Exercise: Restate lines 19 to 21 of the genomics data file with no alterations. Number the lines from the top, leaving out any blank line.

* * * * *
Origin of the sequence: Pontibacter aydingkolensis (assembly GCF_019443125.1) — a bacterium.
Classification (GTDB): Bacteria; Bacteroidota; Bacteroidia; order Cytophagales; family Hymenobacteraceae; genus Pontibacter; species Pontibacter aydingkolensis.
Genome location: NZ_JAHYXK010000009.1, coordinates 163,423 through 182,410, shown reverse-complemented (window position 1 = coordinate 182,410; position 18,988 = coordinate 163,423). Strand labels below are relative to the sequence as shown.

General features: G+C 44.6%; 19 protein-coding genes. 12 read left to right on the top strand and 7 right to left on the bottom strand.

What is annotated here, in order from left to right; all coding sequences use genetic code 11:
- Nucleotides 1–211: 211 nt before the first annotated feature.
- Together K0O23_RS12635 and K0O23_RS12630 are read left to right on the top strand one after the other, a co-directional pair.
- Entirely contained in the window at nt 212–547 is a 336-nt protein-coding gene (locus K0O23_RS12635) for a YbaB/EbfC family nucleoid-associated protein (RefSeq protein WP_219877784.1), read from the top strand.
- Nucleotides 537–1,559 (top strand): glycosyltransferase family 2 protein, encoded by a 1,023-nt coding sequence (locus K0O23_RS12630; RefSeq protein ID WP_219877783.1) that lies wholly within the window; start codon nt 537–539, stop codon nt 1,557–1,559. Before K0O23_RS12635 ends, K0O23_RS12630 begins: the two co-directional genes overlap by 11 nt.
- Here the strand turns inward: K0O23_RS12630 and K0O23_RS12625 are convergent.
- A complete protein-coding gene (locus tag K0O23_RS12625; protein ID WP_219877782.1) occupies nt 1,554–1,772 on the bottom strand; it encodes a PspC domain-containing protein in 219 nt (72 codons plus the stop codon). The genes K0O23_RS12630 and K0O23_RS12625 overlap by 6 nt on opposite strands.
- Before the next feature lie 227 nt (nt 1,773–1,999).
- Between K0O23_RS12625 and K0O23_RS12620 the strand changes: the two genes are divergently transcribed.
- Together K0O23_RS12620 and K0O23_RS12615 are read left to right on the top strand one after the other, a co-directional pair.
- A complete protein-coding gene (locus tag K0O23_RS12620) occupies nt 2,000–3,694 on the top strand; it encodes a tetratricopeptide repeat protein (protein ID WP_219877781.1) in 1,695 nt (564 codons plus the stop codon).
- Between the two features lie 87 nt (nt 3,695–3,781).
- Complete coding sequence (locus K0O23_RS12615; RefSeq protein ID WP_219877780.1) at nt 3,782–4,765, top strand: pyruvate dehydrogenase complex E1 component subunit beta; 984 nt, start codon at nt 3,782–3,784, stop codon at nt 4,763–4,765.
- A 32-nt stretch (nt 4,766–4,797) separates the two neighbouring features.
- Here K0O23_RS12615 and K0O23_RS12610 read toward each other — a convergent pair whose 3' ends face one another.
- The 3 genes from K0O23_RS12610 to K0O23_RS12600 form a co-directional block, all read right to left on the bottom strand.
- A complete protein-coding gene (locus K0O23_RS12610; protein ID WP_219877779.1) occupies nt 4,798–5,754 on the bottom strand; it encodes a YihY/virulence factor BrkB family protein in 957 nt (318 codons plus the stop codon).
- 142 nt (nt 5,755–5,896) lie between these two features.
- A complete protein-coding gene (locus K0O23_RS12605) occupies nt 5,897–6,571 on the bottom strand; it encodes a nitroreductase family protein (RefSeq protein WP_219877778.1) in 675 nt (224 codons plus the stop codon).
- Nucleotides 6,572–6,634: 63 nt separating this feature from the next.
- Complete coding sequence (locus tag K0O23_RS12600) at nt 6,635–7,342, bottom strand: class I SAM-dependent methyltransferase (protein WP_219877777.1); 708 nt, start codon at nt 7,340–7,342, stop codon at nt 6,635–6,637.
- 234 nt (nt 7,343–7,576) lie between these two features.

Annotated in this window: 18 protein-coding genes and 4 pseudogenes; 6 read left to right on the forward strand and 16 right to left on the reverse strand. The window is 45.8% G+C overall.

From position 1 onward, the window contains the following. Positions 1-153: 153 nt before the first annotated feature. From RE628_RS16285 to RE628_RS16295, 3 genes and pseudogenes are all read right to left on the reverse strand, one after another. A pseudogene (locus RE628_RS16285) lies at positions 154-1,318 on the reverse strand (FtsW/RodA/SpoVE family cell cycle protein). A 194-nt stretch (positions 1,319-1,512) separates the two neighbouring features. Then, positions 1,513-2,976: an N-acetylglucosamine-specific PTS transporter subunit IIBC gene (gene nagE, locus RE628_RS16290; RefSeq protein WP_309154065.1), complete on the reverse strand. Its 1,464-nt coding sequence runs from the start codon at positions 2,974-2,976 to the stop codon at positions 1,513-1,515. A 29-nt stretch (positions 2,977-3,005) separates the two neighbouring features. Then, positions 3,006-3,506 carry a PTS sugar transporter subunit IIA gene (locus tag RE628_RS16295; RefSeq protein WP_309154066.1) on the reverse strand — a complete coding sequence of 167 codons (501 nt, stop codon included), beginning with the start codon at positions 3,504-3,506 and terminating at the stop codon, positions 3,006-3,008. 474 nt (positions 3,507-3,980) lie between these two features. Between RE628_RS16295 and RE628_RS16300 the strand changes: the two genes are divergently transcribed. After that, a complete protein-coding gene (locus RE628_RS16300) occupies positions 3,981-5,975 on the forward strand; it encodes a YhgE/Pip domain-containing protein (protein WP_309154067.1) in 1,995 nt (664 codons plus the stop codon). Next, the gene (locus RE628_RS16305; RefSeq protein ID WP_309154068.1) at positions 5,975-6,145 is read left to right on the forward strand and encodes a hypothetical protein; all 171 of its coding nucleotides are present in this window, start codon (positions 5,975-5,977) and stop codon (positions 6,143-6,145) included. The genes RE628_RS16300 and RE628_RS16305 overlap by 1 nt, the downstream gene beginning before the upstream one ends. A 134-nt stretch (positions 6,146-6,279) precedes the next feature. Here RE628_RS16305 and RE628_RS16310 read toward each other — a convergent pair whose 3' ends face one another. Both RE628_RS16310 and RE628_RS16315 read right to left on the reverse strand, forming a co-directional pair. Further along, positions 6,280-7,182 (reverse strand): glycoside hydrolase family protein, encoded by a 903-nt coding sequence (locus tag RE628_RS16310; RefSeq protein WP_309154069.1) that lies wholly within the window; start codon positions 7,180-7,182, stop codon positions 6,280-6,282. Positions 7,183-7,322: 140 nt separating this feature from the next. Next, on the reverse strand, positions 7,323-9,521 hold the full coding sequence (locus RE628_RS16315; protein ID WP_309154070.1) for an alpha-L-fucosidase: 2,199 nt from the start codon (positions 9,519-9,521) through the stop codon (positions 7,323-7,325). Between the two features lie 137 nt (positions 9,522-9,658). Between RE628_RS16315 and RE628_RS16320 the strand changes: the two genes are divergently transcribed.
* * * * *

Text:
- Here K0O23_RS12615 and K0O23_RS12610 read toward each other — a convergent pair whose 3' ends face one another.
- The 3 genes from K0O23_RS12610 to K0O23_RS12600 form a co-directional block, all read right to left on the bottom strand.
- A complete protein-coding gene (locus K0O23_RS12610; protein ID WP_219877779.1) occupies nt 4,798–5,754 on the bottom strand; it encodes a YihY/virulence factor BrkB family protein in 957 nt (318 codons plus the stop codon).